Effects of need for cognition, attribution of intent, and quality of argument on persuasion.
AuthorAune, Robert Kelly.
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PublisherThe University of Arizona.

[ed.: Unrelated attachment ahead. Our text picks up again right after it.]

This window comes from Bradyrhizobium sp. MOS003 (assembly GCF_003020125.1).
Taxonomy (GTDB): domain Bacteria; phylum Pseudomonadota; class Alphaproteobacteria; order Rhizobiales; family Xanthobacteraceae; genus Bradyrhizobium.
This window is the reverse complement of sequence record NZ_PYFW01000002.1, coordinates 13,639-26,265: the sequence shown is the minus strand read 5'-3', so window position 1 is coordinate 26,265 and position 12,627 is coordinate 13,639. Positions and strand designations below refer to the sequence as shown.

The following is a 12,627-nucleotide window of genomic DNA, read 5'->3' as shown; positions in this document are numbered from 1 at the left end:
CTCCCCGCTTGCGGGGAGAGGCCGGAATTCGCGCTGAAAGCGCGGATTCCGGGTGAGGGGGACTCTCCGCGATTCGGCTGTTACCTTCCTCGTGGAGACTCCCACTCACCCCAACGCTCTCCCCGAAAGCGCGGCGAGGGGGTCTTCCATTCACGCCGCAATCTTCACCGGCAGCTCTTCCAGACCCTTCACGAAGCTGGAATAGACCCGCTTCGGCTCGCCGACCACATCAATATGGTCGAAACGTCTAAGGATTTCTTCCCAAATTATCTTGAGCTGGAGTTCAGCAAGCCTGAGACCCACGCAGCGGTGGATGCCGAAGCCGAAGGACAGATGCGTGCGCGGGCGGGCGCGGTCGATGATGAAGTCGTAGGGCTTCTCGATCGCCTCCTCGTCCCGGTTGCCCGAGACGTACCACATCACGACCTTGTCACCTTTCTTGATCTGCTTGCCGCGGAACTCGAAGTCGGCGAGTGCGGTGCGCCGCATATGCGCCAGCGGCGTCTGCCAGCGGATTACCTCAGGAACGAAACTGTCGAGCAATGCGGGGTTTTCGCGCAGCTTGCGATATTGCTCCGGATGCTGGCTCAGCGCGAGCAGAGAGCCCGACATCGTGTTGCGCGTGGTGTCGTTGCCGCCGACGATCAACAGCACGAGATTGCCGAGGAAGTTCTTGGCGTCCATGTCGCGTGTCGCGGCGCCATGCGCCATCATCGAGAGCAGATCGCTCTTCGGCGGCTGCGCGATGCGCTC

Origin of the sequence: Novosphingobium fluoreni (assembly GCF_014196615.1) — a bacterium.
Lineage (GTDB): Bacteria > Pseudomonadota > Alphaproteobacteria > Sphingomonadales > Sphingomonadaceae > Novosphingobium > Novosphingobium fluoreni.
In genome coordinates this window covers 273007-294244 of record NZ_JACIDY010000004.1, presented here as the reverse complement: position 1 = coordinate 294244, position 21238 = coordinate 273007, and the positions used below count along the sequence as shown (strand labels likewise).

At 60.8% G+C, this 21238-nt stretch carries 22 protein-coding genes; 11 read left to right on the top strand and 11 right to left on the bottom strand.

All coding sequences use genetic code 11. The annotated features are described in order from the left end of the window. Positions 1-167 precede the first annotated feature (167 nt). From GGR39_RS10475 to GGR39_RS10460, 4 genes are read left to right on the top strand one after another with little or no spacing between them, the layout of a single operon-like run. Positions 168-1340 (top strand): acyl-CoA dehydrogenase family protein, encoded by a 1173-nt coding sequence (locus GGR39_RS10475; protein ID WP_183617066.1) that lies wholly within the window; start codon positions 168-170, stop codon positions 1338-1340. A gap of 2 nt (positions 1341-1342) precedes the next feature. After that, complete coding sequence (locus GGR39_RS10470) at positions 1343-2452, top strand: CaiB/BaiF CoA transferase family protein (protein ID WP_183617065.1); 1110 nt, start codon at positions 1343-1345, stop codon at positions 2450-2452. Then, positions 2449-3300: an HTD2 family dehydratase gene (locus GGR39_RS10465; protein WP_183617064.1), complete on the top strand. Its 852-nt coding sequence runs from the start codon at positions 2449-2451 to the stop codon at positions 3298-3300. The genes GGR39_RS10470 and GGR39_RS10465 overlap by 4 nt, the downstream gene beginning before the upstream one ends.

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AbstractThe interaction among need for cognition, level of mindfulness, and argument quality on attitude change was investigated. Two hundred ninety-six subjects classified as high or low need for cognition read either a strong or weak argument under conditions of aroused mindfulness or induced mindlessness. No main effects were found for level of mindfulness on message recall or reports of expended mental effort. Neither aroused mindfulness, high need for cognition, nor the interaction between the two produced different evaluations of argument quality or subsequent attitude change. A main effect for need for cognition was found for message recall and expended mental effort. High need for cognition individuals, whether in a mindful or mindless state, recalled more of the message and reported expending more mental effort than low need for cognition individuals.